The bench allowed Sibal’s request and granted permission for her release on bail on payment of cash in terms of bail bond without insisting on a local surety.

Mehta said that since another accused, former DGP RB Sreekumar’s bail plea was also rejected by the trial court on July 30, there is a possibility that this order could be used by other accused for claiming similar relief.

The bench clarified, “We have considered the matter from the standpoint of interim bail and have not touched upon the merits of the case…We add further, that the relief of interim bail is made in the peculiar facts that the appellant is a lady. It shall not be taken as a reflection or taken as a ground for relief by other accused.”

Since Setalvad’s plea before the high court is to be taken up on September 19, the court said, “The entire matter on merit shall be considered by the high court uninfluenced by any observations made by this court.”

Earlier in the day, Mehta produced a statement given by witnesses before police and before the magistrate pointing towards the role played by Setalvad in providing witnesses in the riot cases with pre-typed and pre-signed statements to be submitted to a special investigation team (SIT) probing nine major riot cases under the supervision of the Supreme Court.

The bench wondered how Mehta got access to the Section 164 statements of witnesses which are to be in the custody of the court that records it.

“It has to be in sealed cover and is to be submitted directly by the court. How did you get it? ” asked the bench. Mehta said that it was obtained from the court and it was meant for the top court’s consumption. The court wished to know if these witnesses had deposed during the trial of the 2002 riots cases.

Mehta said, “This is a case of evidence. Should this court go into this question in an appeal against bail filed by the petitioner?”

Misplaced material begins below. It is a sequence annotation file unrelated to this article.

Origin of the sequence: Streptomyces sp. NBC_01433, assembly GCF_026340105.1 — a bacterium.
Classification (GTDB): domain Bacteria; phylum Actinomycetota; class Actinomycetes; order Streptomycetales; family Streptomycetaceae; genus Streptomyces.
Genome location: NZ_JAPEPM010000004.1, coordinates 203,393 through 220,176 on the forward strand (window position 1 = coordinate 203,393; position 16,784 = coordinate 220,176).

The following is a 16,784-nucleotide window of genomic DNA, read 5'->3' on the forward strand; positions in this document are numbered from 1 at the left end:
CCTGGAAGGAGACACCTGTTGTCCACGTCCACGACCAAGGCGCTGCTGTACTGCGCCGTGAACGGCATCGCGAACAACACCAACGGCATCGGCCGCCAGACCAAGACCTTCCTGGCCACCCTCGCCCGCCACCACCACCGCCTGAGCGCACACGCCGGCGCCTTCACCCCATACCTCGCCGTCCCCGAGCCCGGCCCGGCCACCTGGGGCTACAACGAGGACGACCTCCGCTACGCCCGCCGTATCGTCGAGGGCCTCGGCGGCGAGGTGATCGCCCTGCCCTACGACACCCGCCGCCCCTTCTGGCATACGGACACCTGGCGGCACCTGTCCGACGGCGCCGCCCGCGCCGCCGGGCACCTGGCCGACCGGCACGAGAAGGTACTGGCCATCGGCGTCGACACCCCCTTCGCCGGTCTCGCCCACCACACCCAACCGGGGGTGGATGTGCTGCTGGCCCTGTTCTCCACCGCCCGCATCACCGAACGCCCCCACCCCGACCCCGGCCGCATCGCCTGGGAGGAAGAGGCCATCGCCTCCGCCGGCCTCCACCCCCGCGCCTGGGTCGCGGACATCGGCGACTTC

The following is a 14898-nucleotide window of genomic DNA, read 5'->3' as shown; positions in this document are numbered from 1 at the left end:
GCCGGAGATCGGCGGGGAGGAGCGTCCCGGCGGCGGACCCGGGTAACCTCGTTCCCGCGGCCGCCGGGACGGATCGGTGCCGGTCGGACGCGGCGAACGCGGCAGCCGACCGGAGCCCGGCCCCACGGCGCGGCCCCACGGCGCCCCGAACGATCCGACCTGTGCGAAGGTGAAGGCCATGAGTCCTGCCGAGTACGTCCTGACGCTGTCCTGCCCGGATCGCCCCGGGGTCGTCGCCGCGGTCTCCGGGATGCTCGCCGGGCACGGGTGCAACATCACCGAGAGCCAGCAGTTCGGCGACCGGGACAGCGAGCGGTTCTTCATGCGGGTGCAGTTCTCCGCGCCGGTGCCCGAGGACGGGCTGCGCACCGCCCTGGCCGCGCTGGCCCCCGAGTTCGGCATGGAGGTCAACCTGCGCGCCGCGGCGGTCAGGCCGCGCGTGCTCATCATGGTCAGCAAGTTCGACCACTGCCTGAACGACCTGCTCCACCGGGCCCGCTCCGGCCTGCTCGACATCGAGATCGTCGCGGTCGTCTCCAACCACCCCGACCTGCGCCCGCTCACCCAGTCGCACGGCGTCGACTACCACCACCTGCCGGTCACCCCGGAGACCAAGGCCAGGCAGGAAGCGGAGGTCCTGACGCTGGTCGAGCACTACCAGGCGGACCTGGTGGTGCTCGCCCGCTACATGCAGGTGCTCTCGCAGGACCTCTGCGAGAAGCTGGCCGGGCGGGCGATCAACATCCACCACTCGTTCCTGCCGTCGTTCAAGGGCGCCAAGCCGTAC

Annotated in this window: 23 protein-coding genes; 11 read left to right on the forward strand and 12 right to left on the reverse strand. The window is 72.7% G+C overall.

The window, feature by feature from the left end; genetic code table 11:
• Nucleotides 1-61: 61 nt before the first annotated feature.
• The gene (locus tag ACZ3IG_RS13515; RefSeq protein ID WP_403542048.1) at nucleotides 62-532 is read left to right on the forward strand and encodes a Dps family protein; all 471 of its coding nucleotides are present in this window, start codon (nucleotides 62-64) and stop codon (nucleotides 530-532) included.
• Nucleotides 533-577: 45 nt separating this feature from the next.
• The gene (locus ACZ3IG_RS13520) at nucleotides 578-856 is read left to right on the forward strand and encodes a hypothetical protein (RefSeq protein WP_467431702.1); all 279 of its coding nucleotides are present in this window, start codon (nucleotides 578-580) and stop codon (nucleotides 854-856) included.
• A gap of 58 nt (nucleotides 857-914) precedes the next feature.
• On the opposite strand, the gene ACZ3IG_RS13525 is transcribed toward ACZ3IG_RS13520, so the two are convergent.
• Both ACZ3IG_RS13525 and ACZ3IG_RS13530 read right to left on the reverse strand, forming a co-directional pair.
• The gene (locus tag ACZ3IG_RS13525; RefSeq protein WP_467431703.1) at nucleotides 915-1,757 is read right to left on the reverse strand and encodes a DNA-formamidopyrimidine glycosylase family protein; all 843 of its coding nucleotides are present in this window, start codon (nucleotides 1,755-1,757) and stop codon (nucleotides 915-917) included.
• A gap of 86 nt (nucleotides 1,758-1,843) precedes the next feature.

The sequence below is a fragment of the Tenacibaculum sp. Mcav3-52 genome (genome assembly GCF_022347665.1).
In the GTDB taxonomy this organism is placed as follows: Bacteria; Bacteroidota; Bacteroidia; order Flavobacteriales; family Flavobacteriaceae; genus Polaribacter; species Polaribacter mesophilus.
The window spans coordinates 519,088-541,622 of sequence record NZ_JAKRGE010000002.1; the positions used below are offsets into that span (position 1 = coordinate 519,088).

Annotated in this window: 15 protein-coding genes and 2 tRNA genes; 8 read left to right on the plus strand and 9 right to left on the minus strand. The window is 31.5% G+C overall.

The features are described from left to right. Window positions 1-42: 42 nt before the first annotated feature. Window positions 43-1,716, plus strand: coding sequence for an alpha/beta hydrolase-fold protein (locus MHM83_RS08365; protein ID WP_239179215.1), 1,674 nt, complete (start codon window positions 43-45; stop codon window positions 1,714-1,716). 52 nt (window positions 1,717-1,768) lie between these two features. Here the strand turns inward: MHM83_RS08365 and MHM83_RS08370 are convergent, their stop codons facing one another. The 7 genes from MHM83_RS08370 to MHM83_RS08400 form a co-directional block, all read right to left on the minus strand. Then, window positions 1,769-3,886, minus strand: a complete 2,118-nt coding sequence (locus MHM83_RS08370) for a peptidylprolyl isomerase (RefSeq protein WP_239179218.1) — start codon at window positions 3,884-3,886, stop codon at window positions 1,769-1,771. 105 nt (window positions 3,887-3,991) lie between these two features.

He further stated that the petitioner collected 8 crore and the same was spent on purchasing expensive wine and duty-free products.

“It is not that it is a case of no evidence. This is a case of conspiracy and investigation is at a crucial stage,” Mehta said. He also defended the HC order saying that the petitioner was in the habit of maligning the state and all institutions. “Position of high court judges is precarious. They are abused and maligned left and right and there is no forum for them to contest it,” Mehta submitted.

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Sibal said, “I (Setalvad) have not made any allegation against any judge or institution,” while producing orders passed by the same judge who heard Setalvad’s case on August 3 and granting bail. “The state is deeply interested that she (Setalvad) does not come out of jail,” he said.

Sibal said one of the witnesses being projected as a crucial witness who testified against Teesta was Rais Khan, a former associate of Teesta, who filed similar applications against her before trial courts hearing the riots cases that were dismissed.

“This is not prosecution, this is persecution,“ Sibal said as he submitted that the affidavits of Rais Khan were of 2002-03. “Persons who complain of forgery should have come forward with a complaint. But here the state has come forward. This is malicious and motivated, because I (Setalvad) did what I did in larger public interest.” Sibal had also argued that the FIR was filed a day after the June 24 judgment by the Supreme Court dismissing a petition filed by riots victim Zakia Jafri seeking a probe into the larger conspiracy behind the riots. Setalvad had supported Jafri in making out a legal case.

Incidentally, the June 24 judgment remarked that the petitioner had the “audacity” to question the integrity of the SIT and said, “All those involved in such abuse of process, need to be in the dock and proceeded with in accordance with law.” The judgment was quoted in the FIR lodged by Gujarat police a day later.

The court did not enter into the rival contentions made by the two sides and restricted itself to the question whether a ground for interim bail to be granted by the high court was made out. Setalvad in her petition filed through advocate Aparna Bhat said, “The petitioner strongly believes that she has been targeted by the state as she raised critical issues before this court challenging the administration.”